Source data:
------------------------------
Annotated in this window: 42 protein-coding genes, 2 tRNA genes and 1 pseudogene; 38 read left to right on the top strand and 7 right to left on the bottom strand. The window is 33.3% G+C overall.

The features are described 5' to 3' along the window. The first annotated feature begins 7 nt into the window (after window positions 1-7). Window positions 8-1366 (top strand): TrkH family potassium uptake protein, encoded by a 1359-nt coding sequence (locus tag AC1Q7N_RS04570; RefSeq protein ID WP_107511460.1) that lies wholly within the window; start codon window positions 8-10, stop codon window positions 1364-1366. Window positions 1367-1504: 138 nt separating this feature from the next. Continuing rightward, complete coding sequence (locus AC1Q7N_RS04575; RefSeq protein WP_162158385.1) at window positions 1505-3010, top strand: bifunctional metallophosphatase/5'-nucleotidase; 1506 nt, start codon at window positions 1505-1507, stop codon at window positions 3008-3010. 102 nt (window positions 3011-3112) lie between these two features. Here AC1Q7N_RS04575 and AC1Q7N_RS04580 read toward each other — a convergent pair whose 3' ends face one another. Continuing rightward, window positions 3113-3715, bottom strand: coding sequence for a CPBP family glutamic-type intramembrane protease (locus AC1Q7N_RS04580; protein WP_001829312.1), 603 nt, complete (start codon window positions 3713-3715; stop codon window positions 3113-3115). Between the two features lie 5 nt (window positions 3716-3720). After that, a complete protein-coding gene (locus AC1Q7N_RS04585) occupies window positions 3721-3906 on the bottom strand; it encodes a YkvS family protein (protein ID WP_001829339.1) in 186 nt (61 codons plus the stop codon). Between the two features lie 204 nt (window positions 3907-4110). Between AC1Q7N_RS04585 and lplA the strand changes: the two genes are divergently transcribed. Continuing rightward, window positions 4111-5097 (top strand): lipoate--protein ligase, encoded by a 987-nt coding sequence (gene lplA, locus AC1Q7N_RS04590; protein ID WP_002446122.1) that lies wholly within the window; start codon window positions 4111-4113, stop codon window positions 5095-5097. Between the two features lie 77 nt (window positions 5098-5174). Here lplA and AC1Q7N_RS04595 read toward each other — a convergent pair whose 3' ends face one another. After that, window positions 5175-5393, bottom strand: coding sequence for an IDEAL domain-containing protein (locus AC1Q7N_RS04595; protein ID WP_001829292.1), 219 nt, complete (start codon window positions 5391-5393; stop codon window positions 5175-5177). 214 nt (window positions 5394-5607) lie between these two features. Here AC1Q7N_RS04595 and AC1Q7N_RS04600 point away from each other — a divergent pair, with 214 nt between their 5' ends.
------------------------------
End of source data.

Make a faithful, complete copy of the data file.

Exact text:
Annotated in this window: 42 protein-coding genes, 2 tRNA genes and 1 pseudogene; 38 read left to right on the top strand and 7 right to left on the bottom strand. The window is 33.3% G+C overall.

The features are described 5' to 3' along the window. The first annotated feature begins 7 nt into the window (after window positions 1-7). Window positions 8-1366 (top strand): TrkH family potassium uptake protein, encoded by a 1359-nt coding sequence (locus tag AC1Q7N_RS04570; RefSeq protein ID WP_107511460.1) that lies wholly within the window; start codon window positions 8-10, stop codon window positions 1364-1366. Window positions 1367-1504: 138 nt separating this feature from the next. Continuing rightward, complete coding sequence (locus AC1Q7N_RS04575; RefSeq protein WP_162158385.1) at window positions 1505-3010, top strand: bifunctional metallophosphatase/5'-nucleotidase; 1506 nt, start codon at window positions 1505-1507, stop codon at window positions 3008-3010. 102 nt (window positions 3011-3112) lie between these two features. Here AC1Q7N_RS04575 and AC1Q7N_RS04580 read toward each other — a convergent pair whose 3' ends face one another. Continuing rightward, window positions 3113-3715, bottom strand: coding sequence for a CPBP family glutamic-type intramembrane protease (locus AC1Q7N_RS04580; protein WP_001829312.1), 603 nt, complete (start codon window positions 3713-3715; stop codon window positions 3113-3115). Between the two features lie 5 nt (window positions 3716-3720). After that, a complete protein-coding gene (locus AC1Q7N_RS04585) occupies window positions 3721-3906 on the bottom strand; it encodes a YkvS family protein (protein ID WP_001829339.1) in 186 nt (61 codons plus the stop codon). Between the two features lie 204 nt (window positions 3907-4110). Between AC1Q7N_RS04585 and lplA the strand changes: the two genes are divergently transcribed. Continuing rightward, window positions 4111-5097 (top strand): lipoate--protein ligase, encoded by a 987-nt coding sequence (gene lplA, locus AC1Q7N_RS04590; protein ID WP_002446122.1) that lies wholly within the window; start codon window positions 4111-4113, stop codon window positions 5095-5097. Between the two features lie 77 nt (window positions 5098-5174). Here lplA and AC1Q7N_RS04595 read toward each other — a convergent pair whose 3' ends face one another. After that, window positions 5175-5393, bottom strand: coding sequence for an IDEAL domain-containing protein (locus AC1Q7N_RS04595; protein ID WP_001829292.1), 219 nt, complete (start codon window positions 5391-5393; stop codon window positions 5175-5177). 214 nt (window positions 5394-5607) lie between these two features. Here AC1Q7N_RS04595 and AC1Q7N_RS04600 point away from each other — a divergent pair, with 214 nt between their 5' ends.